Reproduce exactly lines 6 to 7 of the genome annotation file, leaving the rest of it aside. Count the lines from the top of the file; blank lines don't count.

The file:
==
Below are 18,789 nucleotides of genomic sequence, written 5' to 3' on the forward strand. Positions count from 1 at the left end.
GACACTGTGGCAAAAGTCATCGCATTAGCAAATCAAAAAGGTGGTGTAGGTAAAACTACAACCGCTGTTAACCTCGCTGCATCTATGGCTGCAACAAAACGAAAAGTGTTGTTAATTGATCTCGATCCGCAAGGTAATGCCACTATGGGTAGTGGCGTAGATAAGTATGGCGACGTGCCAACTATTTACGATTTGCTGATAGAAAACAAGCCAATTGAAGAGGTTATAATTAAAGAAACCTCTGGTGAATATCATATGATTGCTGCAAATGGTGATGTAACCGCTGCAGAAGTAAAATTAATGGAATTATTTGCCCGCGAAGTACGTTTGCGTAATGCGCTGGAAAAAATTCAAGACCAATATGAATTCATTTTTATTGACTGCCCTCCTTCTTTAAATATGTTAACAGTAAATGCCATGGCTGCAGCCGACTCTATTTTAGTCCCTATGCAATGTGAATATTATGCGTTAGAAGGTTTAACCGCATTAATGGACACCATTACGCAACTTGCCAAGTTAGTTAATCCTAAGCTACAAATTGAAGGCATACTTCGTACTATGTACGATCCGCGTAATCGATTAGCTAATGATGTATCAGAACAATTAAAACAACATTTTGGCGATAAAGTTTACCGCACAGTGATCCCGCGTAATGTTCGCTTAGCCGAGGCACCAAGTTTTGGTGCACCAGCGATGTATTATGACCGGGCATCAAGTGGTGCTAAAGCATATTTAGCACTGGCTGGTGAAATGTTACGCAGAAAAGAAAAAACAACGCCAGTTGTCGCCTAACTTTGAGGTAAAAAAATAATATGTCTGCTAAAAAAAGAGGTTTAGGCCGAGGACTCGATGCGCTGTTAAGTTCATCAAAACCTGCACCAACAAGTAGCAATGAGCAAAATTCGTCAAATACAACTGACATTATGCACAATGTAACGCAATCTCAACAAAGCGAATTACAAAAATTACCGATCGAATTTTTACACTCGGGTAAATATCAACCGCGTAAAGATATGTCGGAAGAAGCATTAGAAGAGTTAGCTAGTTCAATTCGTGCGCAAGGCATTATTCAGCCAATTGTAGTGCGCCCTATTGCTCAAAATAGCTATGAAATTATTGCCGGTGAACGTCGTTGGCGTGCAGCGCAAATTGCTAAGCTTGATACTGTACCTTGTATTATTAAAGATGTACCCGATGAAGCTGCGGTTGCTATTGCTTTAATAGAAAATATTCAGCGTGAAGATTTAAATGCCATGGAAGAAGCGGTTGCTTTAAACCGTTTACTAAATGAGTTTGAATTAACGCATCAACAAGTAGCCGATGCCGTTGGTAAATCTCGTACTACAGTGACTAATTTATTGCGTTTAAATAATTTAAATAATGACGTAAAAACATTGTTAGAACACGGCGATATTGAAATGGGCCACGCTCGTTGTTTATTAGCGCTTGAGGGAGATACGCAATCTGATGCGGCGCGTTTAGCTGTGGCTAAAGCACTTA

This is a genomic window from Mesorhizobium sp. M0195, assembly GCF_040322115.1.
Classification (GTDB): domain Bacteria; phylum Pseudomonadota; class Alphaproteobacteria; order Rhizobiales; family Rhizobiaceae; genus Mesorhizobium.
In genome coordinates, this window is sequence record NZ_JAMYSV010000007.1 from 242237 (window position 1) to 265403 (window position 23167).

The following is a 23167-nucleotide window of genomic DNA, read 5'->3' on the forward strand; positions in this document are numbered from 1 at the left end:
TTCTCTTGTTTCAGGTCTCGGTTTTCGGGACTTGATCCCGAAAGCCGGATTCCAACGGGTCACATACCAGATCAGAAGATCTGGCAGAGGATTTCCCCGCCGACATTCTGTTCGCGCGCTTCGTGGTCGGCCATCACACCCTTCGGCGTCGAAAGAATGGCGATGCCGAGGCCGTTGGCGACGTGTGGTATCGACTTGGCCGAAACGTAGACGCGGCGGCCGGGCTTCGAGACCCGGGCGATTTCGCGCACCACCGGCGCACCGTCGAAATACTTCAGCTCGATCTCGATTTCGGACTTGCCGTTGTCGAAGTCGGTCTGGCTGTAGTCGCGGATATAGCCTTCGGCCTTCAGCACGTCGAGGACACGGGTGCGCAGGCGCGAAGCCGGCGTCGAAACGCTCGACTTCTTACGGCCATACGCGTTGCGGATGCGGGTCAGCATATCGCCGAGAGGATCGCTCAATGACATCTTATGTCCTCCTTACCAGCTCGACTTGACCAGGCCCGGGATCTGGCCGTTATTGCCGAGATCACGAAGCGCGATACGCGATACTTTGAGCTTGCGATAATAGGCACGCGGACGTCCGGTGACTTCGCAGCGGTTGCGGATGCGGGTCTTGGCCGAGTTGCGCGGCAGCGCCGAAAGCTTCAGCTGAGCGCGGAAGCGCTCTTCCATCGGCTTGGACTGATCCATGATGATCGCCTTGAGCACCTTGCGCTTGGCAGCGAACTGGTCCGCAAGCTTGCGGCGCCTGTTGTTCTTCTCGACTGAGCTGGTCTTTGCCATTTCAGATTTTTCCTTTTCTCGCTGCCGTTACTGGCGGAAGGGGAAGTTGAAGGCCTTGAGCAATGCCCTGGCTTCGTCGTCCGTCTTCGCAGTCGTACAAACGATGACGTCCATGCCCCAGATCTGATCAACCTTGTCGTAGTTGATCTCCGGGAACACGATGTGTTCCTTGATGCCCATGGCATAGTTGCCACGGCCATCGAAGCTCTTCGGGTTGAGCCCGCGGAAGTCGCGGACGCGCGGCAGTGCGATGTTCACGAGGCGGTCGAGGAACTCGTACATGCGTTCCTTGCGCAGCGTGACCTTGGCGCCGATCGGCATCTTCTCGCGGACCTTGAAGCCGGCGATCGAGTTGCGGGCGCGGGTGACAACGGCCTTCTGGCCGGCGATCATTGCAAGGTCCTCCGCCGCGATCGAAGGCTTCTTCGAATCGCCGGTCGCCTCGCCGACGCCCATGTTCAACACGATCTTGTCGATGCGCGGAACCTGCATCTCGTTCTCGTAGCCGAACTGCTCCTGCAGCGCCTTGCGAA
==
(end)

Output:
The following is a 23167-nucleotide window of genomic DNA, read 5'->3' on the forward strand; positions in this document are numbered from 1 at the left end:
TTCTCTTGTTTCAGGTCTCGGTTTTCGGGACTTGATCCCGAAAGCCGGATTCCAACGGGTCACATACCAGATCAGAAGATCTGGCAGAGGATTTCCCCGCCGACATTCTGTTCGCGCGCTTCGTGGTCGGCCATCACACCCTTCGGCGTCGAAAGAATGGCGATGCCGAGGCCGTTGGCGACGTGTGGTATCGACTTGGCCGAAACGTAGACGCGGCGGCCGGGCTTCGAGACCCGGGCGATTTCGCGCACCACCGGCGCACCGTCGAAATACTTCAGCTCGATCTCGATTTCGGACTTGCCGTTGTCGAAGTCGGTCTGGCTGTAGTCGCGGATATAGCCTTCGGCCTTCAGCACGTCGAGGACACGGGTGCGCAGGCGCGAAGCCGGCGTCGAAACGCTCGACTTCTTACGGCCATACGCGTTGCGGATGCGGGTCAGCATATCGCCGAGAGGATCGCTCAATGACATCTTATGTCCTCCTTACCAGCTCGACTTGACCAGGCCCGGGATCTGGCCGTTATTGCCGAGATCACGAAGCGCGATACGCGATACTTTGAGCTTGCGATAATAGGCACGCGGACGTCCGGTGACTTCGCAGCGGTTGCGGATGCGGGTCTTGGCCGAGTTGCGCGGCAGCGCCGAAAGCTTCAGCTGAGCGCGGAAGCGCTCTTCCATCGGCTTGGACTGATCCATGATGATCGCCTTGAGCACCTTGCGCTTGGCAGCGAACTGGTCCGCAAGCTTGCGGCGCCTGTTGTTCTTCTCGACTGAGCTGGTCTTTGCCATTTCAGATTTTTCCTTTTCTCGCTGCCGTTACTGGCGGAAGGGGAAGTTGAAGGCCTTGAGCAATGCCCTGGCTTCGTCGTCCGTCTTCGCAGTCGTACAAACGATGACGTCCATGCCCCAGATCTGATCAACCTTGTCGTAGTTGATCTCCGGGAACACGATGTGTTCCTTGATGCCCATGGCATAGTTGCCACGGCCATCGAAGCTCTTCGGGTTGAGCCCGCGGAAGTCGCGGACGCGCGGCAGTGCGATGTTCACGAGGCGGTCGAGGAACTCGTACATGCGTTCCTTGCGCAGCGTGACCTTGGCGCCGATCGGCATCTTCTCGCGGACCTTGAAGCCGGCGATCGAGTTGCGGGCGCGGGTGACAACGGCCTTCTGGCCGGCGATCATTGCAAGGTCCTCCGCCGCGATCGAAGGCTTCTTCGAATCGCCGGTCGCCTCGCCGACGCCCATGTTCAACACGATCTTGTCGATGCGCGGAACCTGCATCTCGTTCTCGTAGCCGAACTGCTCCTGCAGCGCCTTGCGAA